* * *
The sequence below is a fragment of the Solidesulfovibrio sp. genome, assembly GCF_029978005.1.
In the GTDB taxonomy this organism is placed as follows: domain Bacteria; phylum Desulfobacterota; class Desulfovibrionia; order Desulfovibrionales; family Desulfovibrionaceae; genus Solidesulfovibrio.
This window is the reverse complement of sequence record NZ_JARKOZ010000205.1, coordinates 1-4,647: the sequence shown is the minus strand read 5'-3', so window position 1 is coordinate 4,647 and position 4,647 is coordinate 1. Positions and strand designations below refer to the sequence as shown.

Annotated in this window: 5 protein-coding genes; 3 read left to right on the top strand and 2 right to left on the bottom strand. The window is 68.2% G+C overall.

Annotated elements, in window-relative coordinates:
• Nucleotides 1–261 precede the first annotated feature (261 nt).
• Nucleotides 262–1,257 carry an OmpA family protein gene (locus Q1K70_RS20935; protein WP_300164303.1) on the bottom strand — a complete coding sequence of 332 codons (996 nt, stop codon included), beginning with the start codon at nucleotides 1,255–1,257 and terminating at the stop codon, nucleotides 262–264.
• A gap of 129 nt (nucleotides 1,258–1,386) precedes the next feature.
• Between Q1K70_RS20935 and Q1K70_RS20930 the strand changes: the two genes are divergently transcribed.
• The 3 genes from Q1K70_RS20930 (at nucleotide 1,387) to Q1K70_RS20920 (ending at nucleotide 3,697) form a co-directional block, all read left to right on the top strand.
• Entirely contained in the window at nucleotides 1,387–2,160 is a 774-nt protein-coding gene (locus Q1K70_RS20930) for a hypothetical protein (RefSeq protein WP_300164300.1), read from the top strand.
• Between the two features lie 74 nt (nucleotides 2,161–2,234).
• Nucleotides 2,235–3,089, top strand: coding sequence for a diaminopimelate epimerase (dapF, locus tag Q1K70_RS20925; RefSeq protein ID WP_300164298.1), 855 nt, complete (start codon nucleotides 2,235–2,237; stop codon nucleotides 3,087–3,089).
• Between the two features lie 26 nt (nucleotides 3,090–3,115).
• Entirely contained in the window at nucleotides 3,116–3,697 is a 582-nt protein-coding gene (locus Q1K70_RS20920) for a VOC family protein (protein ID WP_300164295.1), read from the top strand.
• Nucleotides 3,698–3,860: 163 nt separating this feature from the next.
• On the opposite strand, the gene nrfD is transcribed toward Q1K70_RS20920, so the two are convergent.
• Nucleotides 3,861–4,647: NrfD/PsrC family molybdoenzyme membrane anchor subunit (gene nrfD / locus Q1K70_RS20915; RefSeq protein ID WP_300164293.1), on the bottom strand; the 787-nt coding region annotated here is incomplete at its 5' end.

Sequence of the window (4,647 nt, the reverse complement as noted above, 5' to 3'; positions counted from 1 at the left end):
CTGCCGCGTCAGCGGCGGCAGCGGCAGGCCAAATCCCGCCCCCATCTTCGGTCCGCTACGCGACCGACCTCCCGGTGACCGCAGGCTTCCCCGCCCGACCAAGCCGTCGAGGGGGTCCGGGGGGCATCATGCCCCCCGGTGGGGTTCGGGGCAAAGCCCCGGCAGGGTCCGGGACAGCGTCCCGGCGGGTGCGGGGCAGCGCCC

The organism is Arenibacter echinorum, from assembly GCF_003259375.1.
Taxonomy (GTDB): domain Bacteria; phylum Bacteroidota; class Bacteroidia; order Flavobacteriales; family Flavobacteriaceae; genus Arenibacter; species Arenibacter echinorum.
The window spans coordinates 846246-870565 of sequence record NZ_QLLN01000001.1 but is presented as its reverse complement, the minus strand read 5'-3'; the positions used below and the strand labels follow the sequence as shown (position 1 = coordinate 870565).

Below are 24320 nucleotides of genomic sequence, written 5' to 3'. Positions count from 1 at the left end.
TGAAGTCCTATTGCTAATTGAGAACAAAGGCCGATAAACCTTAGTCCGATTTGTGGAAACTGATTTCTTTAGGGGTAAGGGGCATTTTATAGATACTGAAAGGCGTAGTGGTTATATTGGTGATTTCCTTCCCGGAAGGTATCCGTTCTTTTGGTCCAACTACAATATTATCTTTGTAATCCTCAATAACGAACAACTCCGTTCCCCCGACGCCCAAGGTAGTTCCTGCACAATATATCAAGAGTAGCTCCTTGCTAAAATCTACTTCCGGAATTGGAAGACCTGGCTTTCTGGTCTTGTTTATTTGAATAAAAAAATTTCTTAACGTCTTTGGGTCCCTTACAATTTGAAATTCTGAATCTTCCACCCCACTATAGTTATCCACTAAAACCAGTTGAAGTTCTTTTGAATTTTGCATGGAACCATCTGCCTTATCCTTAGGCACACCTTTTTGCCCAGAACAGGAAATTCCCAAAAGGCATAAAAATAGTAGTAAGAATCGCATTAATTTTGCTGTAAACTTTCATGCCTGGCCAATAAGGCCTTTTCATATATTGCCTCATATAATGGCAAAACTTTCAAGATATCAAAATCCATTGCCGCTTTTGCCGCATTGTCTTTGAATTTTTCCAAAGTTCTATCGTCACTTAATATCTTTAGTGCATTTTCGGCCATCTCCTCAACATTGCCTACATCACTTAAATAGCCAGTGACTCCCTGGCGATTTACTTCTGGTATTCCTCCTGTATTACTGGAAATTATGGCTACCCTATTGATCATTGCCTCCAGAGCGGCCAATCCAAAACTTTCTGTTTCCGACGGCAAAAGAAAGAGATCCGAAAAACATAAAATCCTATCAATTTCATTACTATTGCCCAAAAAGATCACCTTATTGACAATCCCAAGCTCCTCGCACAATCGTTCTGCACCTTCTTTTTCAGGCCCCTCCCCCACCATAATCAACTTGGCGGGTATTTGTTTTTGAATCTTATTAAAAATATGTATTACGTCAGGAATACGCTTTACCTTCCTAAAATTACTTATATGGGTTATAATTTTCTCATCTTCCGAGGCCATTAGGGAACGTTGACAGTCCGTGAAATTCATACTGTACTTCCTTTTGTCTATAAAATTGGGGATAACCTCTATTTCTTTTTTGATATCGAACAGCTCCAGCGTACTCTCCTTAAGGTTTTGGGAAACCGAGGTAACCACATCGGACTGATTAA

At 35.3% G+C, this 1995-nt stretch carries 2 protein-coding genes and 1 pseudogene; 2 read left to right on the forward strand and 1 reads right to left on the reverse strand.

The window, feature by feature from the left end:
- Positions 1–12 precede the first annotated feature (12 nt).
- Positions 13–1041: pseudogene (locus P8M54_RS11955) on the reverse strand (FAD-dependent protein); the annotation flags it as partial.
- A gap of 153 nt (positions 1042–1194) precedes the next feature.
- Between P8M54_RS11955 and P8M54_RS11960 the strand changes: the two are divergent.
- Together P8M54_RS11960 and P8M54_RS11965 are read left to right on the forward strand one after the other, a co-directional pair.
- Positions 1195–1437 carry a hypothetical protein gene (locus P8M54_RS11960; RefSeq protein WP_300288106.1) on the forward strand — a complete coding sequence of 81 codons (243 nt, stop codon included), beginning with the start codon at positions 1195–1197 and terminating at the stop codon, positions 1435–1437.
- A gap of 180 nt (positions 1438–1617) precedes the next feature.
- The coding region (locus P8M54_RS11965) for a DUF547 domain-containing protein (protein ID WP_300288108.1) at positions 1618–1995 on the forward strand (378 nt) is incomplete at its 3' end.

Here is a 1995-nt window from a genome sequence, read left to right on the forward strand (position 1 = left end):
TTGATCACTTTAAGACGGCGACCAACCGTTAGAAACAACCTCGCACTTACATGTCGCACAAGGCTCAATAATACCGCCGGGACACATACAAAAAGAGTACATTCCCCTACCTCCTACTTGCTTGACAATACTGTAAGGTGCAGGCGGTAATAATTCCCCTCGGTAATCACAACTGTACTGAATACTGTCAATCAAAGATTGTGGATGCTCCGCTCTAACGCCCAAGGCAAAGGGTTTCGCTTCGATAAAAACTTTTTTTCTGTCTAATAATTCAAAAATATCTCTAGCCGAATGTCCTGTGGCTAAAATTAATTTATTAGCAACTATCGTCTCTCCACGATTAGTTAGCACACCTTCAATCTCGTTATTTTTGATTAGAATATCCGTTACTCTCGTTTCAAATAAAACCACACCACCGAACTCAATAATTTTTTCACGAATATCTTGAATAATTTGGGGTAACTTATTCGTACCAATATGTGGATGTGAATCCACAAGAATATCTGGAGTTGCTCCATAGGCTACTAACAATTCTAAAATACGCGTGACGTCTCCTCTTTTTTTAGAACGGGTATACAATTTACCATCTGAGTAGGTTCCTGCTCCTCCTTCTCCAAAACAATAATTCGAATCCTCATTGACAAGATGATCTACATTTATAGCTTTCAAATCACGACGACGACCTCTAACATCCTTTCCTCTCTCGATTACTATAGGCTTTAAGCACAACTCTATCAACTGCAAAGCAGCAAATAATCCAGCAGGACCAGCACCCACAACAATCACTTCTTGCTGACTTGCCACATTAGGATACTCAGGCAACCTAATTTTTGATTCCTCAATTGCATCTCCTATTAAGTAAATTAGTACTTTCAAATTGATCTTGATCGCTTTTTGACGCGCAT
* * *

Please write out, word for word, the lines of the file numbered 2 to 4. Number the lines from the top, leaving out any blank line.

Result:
In the GTDB taxonomy this organism is placed as follows: domain Bacteria; phylum Desulfobacterota; class Desulfovibrionia; order Desulfovibrionales; family Desulfovibrionaceae; genus Solidesulfovibrio.
This window is the reverse complement of sequence record NZ_JARKOZ010000205.1, coordinates 1-4,647: the sequence shown is the minus strand read 5'-3', so window position 1 is coordinate 4,647 and position 4,647 is coordinate 1. Positions and strand designations below refer to the sequence as shown.

Annotated in this window: 5 protein-coding genes; 3 read left to right on the top strand and 2 right to left on the bottom strand. The window is 68.2% G+C overall.